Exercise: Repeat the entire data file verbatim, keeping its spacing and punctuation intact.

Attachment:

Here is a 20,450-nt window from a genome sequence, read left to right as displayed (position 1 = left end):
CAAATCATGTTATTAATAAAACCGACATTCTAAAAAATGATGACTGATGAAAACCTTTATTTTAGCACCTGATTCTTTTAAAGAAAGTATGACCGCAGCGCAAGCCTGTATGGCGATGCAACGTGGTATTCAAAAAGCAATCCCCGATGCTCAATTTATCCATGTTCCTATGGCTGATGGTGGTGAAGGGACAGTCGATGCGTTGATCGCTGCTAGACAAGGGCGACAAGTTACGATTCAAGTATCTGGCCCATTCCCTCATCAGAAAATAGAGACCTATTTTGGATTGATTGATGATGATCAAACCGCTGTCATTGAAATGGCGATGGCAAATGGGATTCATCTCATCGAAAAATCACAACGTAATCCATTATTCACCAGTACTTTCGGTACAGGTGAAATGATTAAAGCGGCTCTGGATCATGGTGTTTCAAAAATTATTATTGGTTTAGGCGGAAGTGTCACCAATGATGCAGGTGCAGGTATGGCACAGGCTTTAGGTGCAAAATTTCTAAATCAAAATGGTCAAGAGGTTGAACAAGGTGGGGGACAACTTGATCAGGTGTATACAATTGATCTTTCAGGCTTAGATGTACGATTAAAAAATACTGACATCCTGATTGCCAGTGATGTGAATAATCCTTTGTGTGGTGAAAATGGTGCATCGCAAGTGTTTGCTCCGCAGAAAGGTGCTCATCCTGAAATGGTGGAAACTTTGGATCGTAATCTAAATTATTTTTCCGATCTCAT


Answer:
Here is a 20,450-nt window from a genome sequence, read left to right as displayed (position 1 = left end):
CAAATCATGTTATTAATAAAACCGACATTCTAAAAAATGATGACTGATGAAAACCTTTATTTTAGCACCTGATTCTTTTAAAGAAAGTATGACCGCAGCGCAAGCCTGTATGGCGATGCAACGTGGTATTCAAAAAGCAATCCCCGATGCTCAATTTATCCATGTTCCTATGGCTGATGGTGGTGAAGGGACAGTCGATGCGTTGATCGCTGCTAGACAAGGGCGACAAGTTACGATTCAAGTATCTGGCCCATTCCCTCATCAGAAAATAGAGACCTATTTTGGATTGATTGATGATGATCAAACCGCTGTCATTGAAATGGCGATGGCAAATGGGATTCATCTCATCGAAAAATCACAACGTAATCCATTATTCACCAGTACTTTCGGTACAGGTGAAATGATTAAAGCGGCTCTGGATCATGGTGTTTCAAAAATTATTATTGGTTTAGGCGGAAGTGTCACCAATGATGCAGGTGCAGGTATGGCACAGGCTTTAGGTGCAAAATTTCTAAATCAAAATGGTCAAGAGGTTGAACAAGGTGGGGGACAACTTGATCAGGTGTATACAATTGATCTTTCAGGCTTAGATGTACGATTAAAAAATACTGACATCCTGATTGCCAGTGATGTGAATAATCCTTTGTGTGGTGAAAATGGTGCATCGCAAGTGTTTGCTCCGCAGAAAGGTGCTCATCCTGAAATGGTGGAAACTTTGGATCGTAATCTAAATTATTTTTCCGATCTCAT